Ukraine’s new cruise missile, the Neptune, could be ready for mass production within the next two to three years, Serhiy Zgurets, the director of the Defense Express consulting agency, said at a press briefing in Kyiv on Feb. 2.

With the Neptune in service, Ukraine’s Armed Forces will have plugged a gap in their ability to deliver precise, powerful, long-distance strikes, Zgurets said.

Earlier, on Jan. 30, Ukraine’s National Security and Defense Council Secretary Oleksandr Turchynov reported that the Ukrainian-produced ground-based cruise missile had passed a test of its flight characteristics and systems operations. According to Turchynov, the new weapon, which is still under development by the Kyiv-based Luch defense development bureau, would be “an important deterrent against the (Russian) aggressor,” together with other Ukrainian missile projects supervised by the council.


While none of the official reports about the Jan. 30 tests named the missile, it was immediately identified by the expert community as the Neptune – an advanced Ukrainian subsonic cruise missile based on the Kh-35, a Soviet-designed subsonic anti-ship missile put into service by Russia in 2003.

According to state defense industry holding  UkrOboronProm, the Neptune can sink warships with displacements of up to 5,000 tons – which would include all of the Russian landing ships and frigates currently in service.

Zgurets said the Neptune project has been in development since as far back as 2010; but it wasn’t until Russia launched its war on Ukraine in the Donbas that the country’s leadership had paid attention to developing a cruise missile for use in large-scale ground and maritime warfare.

“As a matter of fact, (the Jan. 30 tests) were not the first trials for this missile,” the expert said. “The first ones were in 2013.”

However, he said the missile was still at an early stage of development and could still undergo radical redesigns.


“I was very surprised that the tests were disclosed to the public, because the risk of sudden failures during tests is always real, especially at the early stages,” Zgurets said. He said the tests were more a propaganda exercise than a actual demonstration of the Ukrainian defense industry’s potential.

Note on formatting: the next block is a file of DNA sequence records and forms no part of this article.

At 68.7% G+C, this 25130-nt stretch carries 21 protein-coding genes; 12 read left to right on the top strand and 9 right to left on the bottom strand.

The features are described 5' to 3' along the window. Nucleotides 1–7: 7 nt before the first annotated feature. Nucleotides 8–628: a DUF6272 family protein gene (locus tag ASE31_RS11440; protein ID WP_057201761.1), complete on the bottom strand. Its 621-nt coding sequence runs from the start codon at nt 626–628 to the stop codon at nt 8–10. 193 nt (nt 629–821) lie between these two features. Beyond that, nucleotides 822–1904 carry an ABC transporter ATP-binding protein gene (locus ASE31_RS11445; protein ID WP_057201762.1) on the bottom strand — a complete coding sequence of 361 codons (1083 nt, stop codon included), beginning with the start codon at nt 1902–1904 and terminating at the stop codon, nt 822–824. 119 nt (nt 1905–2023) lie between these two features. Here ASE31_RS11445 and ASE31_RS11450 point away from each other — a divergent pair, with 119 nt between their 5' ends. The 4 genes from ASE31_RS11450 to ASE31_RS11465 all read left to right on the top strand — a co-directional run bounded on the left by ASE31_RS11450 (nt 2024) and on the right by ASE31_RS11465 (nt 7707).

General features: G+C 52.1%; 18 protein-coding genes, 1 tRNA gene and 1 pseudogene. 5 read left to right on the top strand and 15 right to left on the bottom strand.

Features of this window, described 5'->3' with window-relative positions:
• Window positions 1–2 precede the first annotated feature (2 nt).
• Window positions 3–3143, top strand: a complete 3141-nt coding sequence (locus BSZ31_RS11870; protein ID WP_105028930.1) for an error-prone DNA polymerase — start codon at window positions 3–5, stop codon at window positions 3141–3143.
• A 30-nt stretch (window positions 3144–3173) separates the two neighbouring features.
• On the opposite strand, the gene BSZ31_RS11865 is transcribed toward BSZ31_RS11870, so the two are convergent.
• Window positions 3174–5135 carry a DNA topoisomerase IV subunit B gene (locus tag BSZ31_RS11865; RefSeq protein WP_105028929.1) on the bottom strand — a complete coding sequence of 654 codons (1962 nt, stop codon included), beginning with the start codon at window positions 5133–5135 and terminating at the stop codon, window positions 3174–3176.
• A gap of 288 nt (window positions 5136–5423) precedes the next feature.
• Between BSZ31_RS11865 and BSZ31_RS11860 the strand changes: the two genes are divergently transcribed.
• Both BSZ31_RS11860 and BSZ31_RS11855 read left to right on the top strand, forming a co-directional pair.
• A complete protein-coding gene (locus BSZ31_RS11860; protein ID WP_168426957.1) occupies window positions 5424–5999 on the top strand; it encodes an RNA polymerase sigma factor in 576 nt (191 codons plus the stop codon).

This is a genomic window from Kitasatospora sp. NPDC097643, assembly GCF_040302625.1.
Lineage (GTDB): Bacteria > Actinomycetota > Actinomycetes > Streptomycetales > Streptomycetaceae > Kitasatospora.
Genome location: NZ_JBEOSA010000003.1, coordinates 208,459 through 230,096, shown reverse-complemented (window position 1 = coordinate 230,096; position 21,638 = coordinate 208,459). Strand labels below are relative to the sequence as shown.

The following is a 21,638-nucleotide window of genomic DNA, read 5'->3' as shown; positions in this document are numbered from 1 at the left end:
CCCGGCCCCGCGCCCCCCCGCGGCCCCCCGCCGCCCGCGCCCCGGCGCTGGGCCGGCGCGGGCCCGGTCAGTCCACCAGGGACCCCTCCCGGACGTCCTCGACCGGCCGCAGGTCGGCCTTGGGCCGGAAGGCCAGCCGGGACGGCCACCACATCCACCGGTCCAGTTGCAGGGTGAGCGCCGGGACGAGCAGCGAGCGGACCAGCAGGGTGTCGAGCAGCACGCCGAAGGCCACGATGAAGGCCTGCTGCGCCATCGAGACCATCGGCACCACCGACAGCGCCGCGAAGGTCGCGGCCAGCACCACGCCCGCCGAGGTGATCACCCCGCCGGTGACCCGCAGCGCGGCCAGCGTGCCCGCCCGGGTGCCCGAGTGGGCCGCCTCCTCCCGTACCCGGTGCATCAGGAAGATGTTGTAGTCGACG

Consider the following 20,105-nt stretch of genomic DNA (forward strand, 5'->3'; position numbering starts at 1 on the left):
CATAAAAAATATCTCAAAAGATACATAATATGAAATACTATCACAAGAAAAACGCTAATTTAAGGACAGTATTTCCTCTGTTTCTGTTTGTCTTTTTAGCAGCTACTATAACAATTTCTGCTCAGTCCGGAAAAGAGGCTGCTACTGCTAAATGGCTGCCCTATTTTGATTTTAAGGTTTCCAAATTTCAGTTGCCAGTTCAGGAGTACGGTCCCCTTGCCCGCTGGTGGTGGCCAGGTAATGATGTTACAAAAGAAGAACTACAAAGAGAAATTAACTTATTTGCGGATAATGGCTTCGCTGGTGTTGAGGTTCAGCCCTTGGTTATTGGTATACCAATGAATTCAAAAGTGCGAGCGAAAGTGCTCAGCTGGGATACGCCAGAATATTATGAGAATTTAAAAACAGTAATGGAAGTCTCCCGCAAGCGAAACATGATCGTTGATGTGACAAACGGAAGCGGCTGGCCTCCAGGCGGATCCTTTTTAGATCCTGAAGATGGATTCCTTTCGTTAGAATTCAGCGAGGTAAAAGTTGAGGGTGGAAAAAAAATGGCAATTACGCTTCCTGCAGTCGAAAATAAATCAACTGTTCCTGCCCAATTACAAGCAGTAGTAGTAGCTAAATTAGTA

All the same, the example of the Neptune shows that by using already existing and proven engineering solutions, Luch can create a missile that can be relatively quickly and inexpensively added to Ukraine’s arsenals, he said.

“While carefully analyzing the test video, one notices that the Neptune’s missile container resembles that of the S-300 anti-aircraft complex, while some of the launching facilities look like those of the S-200 missile,” he said. “In fact, that’s an optimal fusion of capabilities to quickly produce a combat-effective missile.”

The Ukrainian army still lacks long reach, Zgurets added, meaning it has no modern and effective long-range missiles. Prior to the start of Russia’s war in Donbas, Ukraine’s longest-range weapon was the Tochka missile, which can hit targets at ranges of up to 120 kilometers, though with very low accuracy. Another missile, the BM-20 Smerch multiple launch rocket system, can cause devastating damage to hostile targets at an average distance of 70 kilometers, however, it is also extremely imprecise.


Zgurets said other promising projects under development include the 300-millimeter Vilkha multiple rocket launch system which fires 12 independently-guided rockets in one salvo, and the Sapsan ballistic missile, which has a range of up to 280 kilometers.

However, missile development in Ukraine still needs more investment to develop new capabilities, Zgurets said.

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